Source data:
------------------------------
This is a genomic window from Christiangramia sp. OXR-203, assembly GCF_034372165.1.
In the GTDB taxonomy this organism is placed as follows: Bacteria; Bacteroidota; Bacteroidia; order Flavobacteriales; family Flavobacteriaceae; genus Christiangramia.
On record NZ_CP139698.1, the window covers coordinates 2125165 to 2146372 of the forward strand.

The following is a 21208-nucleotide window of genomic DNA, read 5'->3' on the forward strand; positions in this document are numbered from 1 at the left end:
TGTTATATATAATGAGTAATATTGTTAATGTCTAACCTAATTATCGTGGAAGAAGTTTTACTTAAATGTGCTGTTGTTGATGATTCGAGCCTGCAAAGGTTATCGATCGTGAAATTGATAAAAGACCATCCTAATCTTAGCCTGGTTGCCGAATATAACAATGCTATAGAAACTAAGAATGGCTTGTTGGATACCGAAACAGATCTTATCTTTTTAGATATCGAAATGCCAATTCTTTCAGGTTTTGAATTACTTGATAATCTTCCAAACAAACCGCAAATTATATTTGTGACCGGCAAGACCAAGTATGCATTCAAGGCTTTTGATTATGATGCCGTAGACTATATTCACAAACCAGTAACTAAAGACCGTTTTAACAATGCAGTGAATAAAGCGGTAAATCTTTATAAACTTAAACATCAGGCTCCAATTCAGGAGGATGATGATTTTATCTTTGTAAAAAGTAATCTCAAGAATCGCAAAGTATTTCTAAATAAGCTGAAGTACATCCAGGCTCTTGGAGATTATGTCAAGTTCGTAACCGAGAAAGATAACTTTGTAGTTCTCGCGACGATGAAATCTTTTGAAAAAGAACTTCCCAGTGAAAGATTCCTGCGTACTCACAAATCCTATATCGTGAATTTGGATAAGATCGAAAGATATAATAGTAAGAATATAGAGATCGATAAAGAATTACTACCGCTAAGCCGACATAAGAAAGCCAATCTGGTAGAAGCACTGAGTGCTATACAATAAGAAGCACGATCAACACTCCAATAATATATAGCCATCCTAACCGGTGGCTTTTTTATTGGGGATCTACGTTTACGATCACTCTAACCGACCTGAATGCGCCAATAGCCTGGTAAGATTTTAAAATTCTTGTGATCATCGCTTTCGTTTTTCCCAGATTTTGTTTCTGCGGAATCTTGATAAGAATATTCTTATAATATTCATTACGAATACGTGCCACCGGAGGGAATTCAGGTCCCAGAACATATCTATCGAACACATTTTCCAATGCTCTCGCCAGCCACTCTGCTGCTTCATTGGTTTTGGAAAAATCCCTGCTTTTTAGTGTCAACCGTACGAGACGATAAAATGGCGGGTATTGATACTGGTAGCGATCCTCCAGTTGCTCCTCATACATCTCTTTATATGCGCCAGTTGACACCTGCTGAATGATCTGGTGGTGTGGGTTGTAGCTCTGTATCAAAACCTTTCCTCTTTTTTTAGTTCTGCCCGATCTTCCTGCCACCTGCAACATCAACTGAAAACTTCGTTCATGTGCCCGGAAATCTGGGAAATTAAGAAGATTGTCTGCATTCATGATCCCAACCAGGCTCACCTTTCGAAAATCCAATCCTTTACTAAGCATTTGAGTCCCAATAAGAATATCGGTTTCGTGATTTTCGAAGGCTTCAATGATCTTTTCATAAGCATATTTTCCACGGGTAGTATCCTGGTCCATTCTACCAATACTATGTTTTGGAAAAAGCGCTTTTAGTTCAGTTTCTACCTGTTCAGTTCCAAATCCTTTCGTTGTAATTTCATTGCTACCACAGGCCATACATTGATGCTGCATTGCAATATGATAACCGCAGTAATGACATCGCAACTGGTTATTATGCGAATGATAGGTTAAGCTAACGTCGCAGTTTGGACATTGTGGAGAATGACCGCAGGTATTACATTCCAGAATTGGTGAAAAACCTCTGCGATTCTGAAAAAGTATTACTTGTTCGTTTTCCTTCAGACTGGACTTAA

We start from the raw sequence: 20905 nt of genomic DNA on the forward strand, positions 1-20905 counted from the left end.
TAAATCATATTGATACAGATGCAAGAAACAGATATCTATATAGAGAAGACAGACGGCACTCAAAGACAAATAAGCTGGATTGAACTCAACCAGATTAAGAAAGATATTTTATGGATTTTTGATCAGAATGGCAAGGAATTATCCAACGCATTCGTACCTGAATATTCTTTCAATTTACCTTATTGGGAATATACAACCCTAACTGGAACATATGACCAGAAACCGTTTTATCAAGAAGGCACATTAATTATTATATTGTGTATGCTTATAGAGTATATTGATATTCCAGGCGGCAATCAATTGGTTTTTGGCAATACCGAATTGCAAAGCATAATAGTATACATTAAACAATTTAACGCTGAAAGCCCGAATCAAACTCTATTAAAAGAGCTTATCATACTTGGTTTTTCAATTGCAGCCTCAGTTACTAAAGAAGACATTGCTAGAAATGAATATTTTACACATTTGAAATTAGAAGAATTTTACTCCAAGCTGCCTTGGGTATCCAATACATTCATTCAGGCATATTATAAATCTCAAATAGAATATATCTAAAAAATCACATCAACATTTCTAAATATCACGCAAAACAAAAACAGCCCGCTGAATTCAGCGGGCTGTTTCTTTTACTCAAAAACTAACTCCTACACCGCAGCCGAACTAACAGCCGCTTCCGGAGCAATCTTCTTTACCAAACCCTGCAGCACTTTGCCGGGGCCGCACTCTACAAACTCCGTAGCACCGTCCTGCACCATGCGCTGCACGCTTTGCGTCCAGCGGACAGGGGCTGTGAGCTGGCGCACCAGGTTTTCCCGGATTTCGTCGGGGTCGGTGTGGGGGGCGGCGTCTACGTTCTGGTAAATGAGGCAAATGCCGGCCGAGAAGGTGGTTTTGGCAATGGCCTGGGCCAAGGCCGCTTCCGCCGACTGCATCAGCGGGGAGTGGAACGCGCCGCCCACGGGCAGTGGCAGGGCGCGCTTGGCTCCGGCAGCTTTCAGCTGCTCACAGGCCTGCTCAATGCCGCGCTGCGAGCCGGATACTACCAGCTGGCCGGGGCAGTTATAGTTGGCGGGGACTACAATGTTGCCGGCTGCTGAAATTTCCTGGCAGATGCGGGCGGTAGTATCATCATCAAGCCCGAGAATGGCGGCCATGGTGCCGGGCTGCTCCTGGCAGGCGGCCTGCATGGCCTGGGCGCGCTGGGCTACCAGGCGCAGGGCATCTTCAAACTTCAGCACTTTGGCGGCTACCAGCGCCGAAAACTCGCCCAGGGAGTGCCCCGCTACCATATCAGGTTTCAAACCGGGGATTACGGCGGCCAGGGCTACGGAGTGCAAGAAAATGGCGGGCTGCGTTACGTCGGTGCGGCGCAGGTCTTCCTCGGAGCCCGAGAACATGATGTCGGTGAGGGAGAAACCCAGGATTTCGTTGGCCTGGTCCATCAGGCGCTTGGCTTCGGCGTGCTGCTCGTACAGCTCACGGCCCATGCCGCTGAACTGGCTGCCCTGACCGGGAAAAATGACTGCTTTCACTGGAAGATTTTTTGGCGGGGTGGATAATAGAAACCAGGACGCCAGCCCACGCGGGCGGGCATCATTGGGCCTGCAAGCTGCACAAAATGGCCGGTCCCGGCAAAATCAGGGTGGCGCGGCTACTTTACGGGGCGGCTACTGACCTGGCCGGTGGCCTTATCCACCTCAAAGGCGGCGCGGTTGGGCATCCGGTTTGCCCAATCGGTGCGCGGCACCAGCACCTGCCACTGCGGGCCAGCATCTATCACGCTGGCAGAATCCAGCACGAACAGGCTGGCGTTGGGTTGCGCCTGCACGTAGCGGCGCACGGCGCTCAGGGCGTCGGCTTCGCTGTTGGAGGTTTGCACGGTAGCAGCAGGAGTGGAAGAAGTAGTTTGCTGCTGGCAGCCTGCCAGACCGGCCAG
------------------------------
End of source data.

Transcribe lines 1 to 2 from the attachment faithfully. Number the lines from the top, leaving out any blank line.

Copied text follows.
This is a genomic window from Christiangramia sp. OXR-203, assembly GCF_034372165.1.
In the GTDB taxonomy this organism is placed as follows: Bacteria; Bacteroidota; Bacteroidia; order Flavobacteriales; family Flavobacteriaceae; genus Christiangramia.